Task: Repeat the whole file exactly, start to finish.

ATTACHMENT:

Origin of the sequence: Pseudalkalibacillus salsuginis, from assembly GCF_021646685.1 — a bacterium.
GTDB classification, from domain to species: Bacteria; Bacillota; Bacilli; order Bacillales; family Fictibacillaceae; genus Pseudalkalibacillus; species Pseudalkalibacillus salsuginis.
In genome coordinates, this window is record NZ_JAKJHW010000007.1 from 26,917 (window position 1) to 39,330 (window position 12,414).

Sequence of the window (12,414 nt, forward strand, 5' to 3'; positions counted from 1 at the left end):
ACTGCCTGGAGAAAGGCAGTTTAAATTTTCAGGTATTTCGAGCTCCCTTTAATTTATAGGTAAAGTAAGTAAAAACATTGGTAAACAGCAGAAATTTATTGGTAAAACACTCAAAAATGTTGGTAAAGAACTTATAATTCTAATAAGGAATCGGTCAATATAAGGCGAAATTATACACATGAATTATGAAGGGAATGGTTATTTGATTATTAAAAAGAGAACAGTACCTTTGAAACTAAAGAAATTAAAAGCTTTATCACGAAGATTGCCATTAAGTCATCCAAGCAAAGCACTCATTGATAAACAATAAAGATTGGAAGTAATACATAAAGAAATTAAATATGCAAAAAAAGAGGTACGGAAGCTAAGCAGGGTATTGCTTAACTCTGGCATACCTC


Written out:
Origin of the sequence: Pseudalkalibacillus salsuginis, from assembly GCF_021646685.1 — a bacterium.
GTDB classification, from domain to species: Bacteria; Bacillota; Bacilli; order Bacillales; family Fictibacillaceae; genus Pseudalkalibacillus; species Pseudalkalibacillus salsuginis.
In genome coordinates, this window is record NZ_JAKJHW010000007.1 from 26,917 (window position 1) to 39,330 (window position 12,414).

Sequence of the window (12,414 nt, forward strand, 5' to 3'; positions counted from 1 at the left end):
ACTGCCTGGAGAAAGGCAGTTTAAATTTTCAGGTATTTCGAGCTCCCTTTAATTTATAGGTAAAGTAAGTAAAAACATTGGTAAACAGCAGAAATTTATTGGTAAAACACTCAAAAATGTTGGTAAAGAACTTATAATTCTAATAAGGAATCGGTCAATATAAGGCGAAATTATACACATGAATTATGAAGGGAATGGTTATTTGATTATTAAAAAGAGAACAGTACCTTTGAAACTAAAGAAATTAAAAGCTTTATCACGAAGATTGCCATTAAGTCATCCAAGCAAAGCACTCATTGATAAACAATAAAGATTGGAAGTAATACATAAAGAAATTAAATATGCAAAAAAAGAGGTACGGAAGCTAAGCAGGGTATTGCTTAACTCTGGCATACCTC